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ArchiverFS - Archiving Files From A Web Server.

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Using ArchiverFS to archive files on a web server.

A lot of us will have a webserver running an aplication that has a vast collection of documents sat behind it. These might be cached reports, uploaded files, and all sorts other items that have collected over time. It could even be running the front end of an in-house document management system.

Using a web server for these kinds of roles is tried and tested, and this aproach can be leveraged to solve all manner of business issues. The tricky bit comes when you decide to have a tidy up and purge some of the files that have built up on the webserver.

Which files to you remove? What if someone needs them once they have been removed? Where do you set the cutoff date? What types of files do you remove? What happens if you have an in-house system that tracks these files in some kind of database so they can't just be deleted?

ArchiverFS was origionally designed as an archiving system for files in network shares, but it's simple design and its use of Symlinks makes it the perfect choice for applying archiving to file stores sat behind a web server. For a quick overview of how ArchiverFS works we recommend taking a look at the How It Works FAQ page.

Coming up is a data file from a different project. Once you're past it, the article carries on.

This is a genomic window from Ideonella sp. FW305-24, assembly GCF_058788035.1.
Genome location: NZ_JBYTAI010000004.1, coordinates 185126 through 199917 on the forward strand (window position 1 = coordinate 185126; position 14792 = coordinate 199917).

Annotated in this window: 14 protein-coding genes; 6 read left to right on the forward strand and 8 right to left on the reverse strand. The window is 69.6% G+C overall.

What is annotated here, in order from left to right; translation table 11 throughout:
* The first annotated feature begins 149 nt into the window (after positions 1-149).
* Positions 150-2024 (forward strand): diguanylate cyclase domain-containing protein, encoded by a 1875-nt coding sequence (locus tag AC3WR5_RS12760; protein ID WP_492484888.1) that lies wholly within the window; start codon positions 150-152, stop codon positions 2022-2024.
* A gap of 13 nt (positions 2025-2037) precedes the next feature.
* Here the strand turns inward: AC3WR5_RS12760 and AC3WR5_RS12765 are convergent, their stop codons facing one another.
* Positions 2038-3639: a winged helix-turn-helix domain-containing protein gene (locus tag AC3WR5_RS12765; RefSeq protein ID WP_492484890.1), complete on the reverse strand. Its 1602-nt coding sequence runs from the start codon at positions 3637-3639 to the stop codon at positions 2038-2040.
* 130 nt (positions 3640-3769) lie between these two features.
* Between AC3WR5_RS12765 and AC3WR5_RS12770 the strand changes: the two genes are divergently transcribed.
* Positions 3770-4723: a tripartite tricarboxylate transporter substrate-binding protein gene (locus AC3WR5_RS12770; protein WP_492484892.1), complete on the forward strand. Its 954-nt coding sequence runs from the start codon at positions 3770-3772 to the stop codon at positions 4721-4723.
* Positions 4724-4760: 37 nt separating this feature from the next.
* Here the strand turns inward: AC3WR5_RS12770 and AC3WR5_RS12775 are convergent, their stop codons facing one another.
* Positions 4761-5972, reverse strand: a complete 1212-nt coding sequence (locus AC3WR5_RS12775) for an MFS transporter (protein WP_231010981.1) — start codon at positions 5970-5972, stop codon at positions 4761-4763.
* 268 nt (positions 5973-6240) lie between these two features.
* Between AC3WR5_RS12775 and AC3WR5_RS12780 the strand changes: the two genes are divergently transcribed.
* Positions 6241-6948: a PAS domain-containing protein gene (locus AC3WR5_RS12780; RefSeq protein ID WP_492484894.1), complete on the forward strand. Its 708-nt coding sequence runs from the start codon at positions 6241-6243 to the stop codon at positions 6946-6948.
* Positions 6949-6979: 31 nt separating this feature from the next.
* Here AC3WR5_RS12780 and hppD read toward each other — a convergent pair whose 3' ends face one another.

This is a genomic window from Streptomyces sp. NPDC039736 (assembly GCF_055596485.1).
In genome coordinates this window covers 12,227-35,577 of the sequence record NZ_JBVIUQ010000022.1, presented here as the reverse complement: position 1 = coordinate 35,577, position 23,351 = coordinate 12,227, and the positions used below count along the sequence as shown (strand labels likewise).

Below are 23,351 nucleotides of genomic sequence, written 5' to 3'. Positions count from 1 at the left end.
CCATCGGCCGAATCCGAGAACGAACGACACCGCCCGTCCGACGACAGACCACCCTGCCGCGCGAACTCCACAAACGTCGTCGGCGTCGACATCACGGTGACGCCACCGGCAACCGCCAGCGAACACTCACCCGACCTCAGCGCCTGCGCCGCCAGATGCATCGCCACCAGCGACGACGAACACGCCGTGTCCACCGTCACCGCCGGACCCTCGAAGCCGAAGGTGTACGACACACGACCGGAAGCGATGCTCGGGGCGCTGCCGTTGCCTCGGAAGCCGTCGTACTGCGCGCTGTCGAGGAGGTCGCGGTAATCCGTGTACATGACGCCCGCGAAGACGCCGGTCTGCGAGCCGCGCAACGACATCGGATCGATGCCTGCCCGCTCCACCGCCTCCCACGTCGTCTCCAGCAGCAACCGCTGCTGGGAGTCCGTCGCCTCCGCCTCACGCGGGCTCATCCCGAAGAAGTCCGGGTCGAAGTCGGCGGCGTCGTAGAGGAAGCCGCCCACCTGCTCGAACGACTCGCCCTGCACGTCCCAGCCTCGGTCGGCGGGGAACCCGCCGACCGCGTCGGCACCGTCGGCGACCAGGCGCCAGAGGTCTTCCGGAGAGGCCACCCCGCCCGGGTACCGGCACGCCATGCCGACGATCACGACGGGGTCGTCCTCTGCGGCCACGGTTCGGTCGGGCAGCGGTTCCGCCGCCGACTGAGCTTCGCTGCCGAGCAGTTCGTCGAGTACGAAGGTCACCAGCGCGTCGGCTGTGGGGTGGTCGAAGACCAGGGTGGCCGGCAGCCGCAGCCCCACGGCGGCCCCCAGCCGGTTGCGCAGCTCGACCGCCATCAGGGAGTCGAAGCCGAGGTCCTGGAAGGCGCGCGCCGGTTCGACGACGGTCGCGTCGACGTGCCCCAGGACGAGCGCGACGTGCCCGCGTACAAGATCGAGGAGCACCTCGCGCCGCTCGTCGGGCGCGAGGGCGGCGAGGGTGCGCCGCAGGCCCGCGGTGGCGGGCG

Settings up web server archiving.

Most of the steps are the same as if you were setting up ArchiverFS to move old content from a normal file server, but there a couple of small differences:

- Install ArchiverFS and setup an account for the ArchiverFS service to use. Follow the steps as laid out in the Quick Setup Guide or the UserGuide.

- Enable Symlink support on your webserver (see the 'Configuring Your Machines' section in the UserGuide and apply the same registry settings to your web server).

- Setup an archive share on your network that you want to use to store the archived files.

- Create a Symlink (aka Hard Link) archiving job to move content from your websites file stores to the archive share created above.

Run the job and watch as the selected files will be moved on mass to your old file storage.

That's pretty much all there is to it. IIS will automatically follow the Symlinks and your users shouldn't ever know that the files have been moved.

If you have any questions please don't hesitate to contact us via [email protected], we would love to hear from you!